Dr Samid Suliman
Despite the looming need to tackle emergent forms of "climate migration' head on, national governments have, heretofore, not acted swiftly or decisively to ensure that such movements occur without the assault on human security that is too often associated with displacement due to social, political, economic and environmental collapse. Furthermore, non-national governance actors (such as international institutions, non-governmental organisations, customary authorities, and civil society activists) have not been able to act decisively in this space. Therefore, there is a need to develop innovative solutions to climate migration in the region. In order do so, however, it is necessary to understand why this issue has not been regarded as a regional priority, and why there is so little agreement about what to do about the movement of people when the seas are already rising. This paper problematizes current "climate migration' governance arrangements in Oceania - or the lack thereof. In doing so, it outlines a proposed study of how ideas about regionalism and mobility - and conflicts between different ideas about regionalism and mobility - are shaping migration governance arrangements in Oceania. This project aims to understand how different ideas about the region (and the role of movement therein) animate different political actors and find expression in different migration governance institutions, not all of which are commensurate. The significance of this project lies in the fact that it is tackling the problem of climate migration in Oceania in terms of both tangible governance arrangements in the region, and the ideas that lie behind them. Drawing together the material and ideational elements of regional climate migration politics is a necessary step in conducting the kind of political research demanded in the Anthropocene, and developing new principles for integrating just and secure "climate mobilities' into regional governance arrangements.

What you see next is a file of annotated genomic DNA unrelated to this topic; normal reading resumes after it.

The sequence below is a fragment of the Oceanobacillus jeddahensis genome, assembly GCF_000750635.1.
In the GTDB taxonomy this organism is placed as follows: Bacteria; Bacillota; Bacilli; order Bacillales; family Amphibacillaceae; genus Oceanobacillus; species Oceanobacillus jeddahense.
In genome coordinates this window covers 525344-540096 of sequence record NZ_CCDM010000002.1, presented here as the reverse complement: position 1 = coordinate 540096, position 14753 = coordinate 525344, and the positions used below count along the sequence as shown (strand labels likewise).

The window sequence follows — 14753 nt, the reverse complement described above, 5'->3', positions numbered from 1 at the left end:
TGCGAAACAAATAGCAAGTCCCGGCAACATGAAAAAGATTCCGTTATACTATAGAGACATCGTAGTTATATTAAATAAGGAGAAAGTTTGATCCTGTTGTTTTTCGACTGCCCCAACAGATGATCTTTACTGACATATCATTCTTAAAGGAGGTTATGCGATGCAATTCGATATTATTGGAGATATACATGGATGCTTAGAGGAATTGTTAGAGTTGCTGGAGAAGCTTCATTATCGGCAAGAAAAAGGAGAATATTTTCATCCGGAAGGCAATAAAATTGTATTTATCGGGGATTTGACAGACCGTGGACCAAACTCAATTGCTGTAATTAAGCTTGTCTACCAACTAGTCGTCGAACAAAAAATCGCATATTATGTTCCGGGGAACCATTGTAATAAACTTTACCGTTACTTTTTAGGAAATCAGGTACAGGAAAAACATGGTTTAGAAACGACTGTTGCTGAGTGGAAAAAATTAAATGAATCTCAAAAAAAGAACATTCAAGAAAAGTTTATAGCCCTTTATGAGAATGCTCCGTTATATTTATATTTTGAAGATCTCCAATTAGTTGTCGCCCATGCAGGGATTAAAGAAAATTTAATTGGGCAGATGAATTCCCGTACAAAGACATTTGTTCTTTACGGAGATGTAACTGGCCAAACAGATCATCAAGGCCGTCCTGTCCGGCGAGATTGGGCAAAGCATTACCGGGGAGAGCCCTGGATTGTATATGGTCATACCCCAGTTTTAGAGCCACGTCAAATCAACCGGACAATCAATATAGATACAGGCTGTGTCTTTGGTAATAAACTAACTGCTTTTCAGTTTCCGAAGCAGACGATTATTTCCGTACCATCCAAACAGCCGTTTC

Samid Suliman is Lecturer, Migration and Security in the School of Humanities, Languages and Social Science at Griffith University, Australia. He is also a member of the Griffith Centre for Social and Cultural Research. His work has recently appeared in Review of International Studies, Globalizations and Mobilities. Samid was awarded the Australian Political Studies Association's 2015 Thesis Prize for his doctoral dissertation, 'Migration, Development, and Kinetic Politics'. He is currently researching the governance of "climate migration' in Oceania, the visual politics of (in)secure migrations, and the security-aeromobility nexus (with Kaya Barry). Samid is also interested in theorising the role of movement in world politics.
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